Careers advice from Theodora Griff

18th January 2013 at 00:00

Who will speak for me?

I've been at this school for five years now and it's time to move on in my career. My problem is that I've only ever worked in one school and my university tutor has retired. So who do I have as my two referees?

Five years is a good time to stay in one school: you see pupil progression. If it's a secondary you may well have several examination cohorts under your belt and you will have developed a great deal in your professional skills.

That development is why you should not give your university tutor as a referee now, even if they had not retired. Their reference would not do justice to your current level of competence. You need another second referee.

Your first referee will be the headteacher. The official wording is your current or most recent employer in a job involving working with children or young people. In theory, that is the director of education and children's services at County Hall. What they really mean is your head. So as soon as you spot a likely job, you should go and see him or her to say that you are looking to move forward in your career and would like to name them as your referee. This is just a matter of courtesy.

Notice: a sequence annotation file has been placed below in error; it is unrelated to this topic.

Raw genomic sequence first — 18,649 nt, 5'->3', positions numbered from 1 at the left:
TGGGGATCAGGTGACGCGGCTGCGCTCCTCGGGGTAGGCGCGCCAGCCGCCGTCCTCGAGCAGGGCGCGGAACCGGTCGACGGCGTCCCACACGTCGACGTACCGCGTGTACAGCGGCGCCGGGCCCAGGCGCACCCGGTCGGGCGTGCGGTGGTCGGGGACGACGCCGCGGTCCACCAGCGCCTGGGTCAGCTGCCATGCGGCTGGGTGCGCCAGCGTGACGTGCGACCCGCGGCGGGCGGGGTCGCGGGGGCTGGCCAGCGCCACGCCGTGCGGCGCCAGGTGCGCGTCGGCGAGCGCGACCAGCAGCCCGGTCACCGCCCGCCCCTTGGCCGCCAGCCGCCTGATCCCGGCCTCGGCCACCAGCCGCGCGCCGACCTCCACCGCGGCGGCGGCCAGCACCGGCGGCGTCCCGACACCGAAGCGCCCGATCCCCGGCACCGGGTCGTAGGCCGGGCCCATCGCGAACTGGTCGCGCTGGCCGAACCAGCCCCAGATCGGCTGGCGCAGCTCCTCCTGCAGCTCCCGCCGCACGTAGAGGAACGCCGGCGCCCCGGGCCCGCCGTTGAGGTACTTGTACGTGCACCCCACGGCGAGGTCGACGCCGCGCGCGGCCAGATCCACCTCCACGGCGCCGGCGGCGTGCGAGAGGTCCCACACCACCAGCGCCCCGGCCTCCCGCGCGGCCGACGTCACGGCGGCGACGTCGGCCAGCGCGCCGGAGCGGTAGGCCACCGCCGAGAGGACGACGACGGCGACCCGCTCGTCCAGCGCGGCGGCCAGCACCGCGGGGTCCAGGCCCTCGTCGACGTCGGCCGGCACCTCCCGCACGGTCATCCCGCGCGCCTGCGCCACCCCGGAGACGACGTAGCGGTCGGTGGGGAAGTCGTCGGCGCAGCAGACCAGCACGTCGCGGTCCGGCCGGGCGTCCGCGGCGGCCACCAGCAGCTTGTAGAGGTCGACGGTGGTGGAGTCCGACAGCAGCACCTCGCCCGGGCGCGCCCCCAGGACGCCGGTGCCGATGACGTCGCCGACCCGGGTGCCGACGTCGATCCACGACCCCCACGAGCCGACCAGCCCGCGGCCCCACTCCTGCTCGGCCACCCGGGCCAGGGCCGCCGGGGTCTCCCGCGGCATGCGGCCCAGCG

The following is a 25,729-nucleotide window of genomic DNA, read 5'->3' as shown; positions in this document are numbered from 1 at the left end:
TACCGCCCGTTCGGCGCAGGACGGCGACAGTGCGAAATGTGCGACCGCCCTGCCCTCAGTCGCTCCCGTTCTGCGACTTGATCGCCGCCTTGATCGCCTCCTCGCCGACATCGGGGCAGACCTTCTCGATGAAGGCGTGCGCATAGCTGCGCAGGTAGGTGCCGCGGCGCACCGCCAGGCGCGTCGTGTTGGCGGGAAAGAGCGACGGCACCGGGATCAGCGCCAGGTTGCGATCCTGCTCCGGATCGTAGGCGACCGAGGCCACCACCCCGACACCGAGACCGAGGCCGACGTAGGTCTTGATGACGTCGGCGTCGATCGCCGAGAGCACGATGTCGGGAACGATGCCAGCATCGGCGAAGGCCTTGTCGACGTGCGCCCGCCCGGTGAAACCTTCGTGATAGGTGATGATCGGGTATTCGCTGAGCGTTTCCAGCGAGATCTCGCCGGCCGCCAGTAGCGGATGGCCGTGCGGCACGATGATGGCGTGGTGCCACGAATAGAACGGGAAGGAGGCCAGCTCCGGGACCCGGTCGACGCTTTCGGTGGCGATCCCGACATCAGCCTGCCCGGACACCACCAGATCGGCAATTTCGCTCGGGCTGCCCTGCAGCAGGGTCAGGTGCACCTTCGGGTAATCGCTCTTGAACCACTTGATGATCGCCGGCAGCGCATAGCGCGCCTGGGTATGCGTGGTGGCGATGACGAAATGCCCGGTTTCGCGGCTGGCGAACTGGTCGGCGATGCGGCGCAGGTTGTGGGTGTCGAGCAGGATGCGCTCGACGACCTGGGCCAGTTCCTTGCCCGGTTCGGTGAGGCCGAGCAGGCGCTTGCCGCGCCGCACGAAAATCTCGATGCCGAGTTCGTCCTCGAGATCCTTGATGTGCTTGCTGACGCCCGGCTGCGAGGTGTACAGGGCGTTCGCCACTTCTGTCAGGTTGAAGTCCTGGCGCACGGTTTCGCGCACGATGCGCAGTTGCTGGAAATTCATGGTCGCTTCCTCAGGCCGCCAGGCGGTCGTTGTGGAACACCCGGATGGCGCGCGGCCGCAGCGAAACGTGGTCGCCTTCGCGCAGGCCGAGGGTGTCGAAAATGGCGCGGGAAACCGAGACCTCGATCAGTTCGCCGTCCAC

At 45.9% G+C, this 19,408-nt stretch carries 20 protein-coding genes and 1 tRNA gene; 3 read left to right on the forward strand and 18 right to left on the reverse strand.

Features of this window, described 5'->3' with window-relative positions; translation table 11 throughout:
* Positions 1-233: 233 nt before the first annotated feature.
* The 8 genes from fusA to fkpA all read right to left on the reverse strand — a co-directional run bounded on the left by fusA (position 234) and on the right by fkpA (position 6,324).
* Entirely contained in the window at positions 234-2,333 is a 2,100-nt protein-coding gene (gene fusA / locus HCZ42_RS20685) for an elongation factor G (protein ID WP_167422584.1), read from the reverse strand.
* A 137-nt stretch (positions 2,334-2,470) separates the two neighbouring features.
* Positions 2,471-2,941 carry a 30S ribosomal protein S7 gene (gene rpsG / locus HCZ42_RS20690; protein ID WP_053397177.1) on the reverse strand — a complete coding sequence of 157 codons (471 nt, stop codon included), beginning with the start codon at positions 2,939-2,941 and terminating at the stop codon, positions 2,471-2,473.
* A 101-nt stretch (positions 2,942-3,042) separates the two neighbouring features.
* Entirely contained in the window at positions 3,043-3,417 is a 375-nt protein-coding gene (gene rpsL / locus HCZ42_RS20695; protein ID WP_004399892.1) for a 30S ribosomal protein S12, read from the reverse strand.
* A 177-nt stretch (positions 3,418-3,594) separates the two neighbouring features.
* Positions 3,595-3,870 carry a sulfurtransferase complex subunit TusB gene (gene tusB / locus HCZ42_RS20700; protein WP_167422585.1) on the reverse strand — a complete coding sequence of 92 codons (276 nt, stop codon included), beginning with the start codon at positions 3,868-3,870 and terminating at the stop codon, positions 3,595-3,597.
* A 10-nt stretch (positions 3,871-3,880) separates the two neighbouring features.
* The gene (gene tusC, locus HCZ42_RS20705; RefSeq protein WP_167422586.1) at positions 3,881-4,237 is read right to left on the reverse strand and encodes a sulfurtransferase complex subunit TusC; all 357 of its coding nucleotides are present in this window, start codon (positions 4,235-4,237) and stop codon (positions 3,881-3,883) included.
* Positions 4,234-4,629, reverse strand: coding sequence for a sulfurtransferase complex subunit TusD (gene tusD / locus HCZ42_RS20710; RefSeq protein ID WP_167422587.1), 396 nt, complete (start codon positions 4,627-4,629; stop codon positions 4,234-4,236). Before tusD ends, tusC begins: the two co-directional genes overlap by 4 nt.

As for your second referee, do not worry. A lot of people believe that you cannot have two referees from the same school, but that is not true. Your second referee could be a deputy head, your head of department or your head of year, depending on the post you are applying for.

If the head has only recently joined the school and hardly knows you, you still put him as the referee. Another senior or middle leader will be asked to draft the reference, which will be signed by the head.

Just make sure that you speak to all your referees before sending off your application; nothing is worse than them finding out about it from a reference request.

Meet Theodora Griff online on the TES Jobseekers forum or in person at a TES Careers Advice Service seminar or individual consultation. bit.lyuWhqN2.

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